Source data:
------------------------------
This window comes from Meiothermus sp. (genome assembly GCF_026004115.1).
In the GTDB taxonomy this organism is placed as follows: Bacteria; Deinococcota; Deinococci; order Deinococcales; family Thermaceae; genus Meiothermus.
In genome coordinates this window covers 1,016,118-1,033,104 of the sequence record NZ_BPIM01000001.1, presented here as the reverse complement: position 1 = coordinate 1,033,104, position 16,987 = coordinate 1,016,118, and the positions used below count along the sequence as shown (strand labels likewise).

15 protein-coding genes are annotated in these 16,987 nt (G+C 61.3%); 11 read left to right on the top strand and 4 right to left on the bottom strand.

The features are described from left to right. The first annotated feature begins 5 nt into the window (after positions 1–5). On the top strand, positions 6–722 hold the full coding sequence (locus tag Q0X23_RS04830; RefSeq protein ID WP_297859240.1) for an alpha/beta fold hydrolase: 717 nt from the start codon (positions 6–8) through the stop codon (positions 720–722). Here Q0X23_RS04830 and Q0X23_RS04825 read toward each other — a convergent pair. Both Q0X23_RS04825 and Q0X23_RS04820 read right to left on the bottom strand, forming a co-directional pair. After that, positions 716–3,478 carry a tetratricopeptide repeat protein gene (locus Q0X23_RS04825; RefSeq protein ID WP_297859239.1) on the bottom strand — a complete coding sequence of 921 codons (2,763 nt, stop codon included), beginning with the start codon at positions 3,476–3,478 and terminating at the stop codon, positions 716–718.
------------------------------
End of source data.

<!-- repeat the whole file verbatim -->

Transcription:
This window comes from Meiothermus sp. (genome assembly GCF_026004115.1).
In the GTDB taxonomy this organism is placed as follows: Bacteria; Deinococcota; Deinococci; order Deinococcales; family Thermaceae; genus Meiothermus.
In genome coordinates this window covers 1,016,118-1,033,104 of the sequence record NZ_BPIM01000001.1, presented here as the reverse complement: position 1 = coordinate 1,033,104, position 16,987 = coordinate 1,016,118, and the positions used below count along the sequence as shown (strand labels likewise).

15 protein-coding genes are annotated in these 16,987 nt (G+C 61.3%); 11 read left to right on the top strand and 4 right to left on the bottom strand.

The features are described from left to right. The first annotated feature begins 5 nt into the window (after positions 1–5). On the top strand, positions 6–722 hold the full coding sequence (locus tag Q0X23_RS04830; RefSeq protein ID WP_297859240.1) for an alpha/beta fold hydrolase: 717 nt from the start codon (positions 6–8) through the stop codon (positions 720–722). Here Q0X23_RS04830 and Q0X23_RS04825 read toward each other — a convergent pair. Both Q0X23_RS04825 and Q0X23_RS04820 read right to left on the bottom strand, forming a co-directional pair. After that, positions 716–3,478 carry a tetratricopeptide repeat protein gene (locus Q0X23_RS04825; RefSeq protein ID WP_297859239.1) on the bottom strand — a complete coding sequence of 921 codons (2,763 nt, stop codon included), beginning with the start codon at positions 3,476–3,478 and terminating at the stop codon, positions 716–718.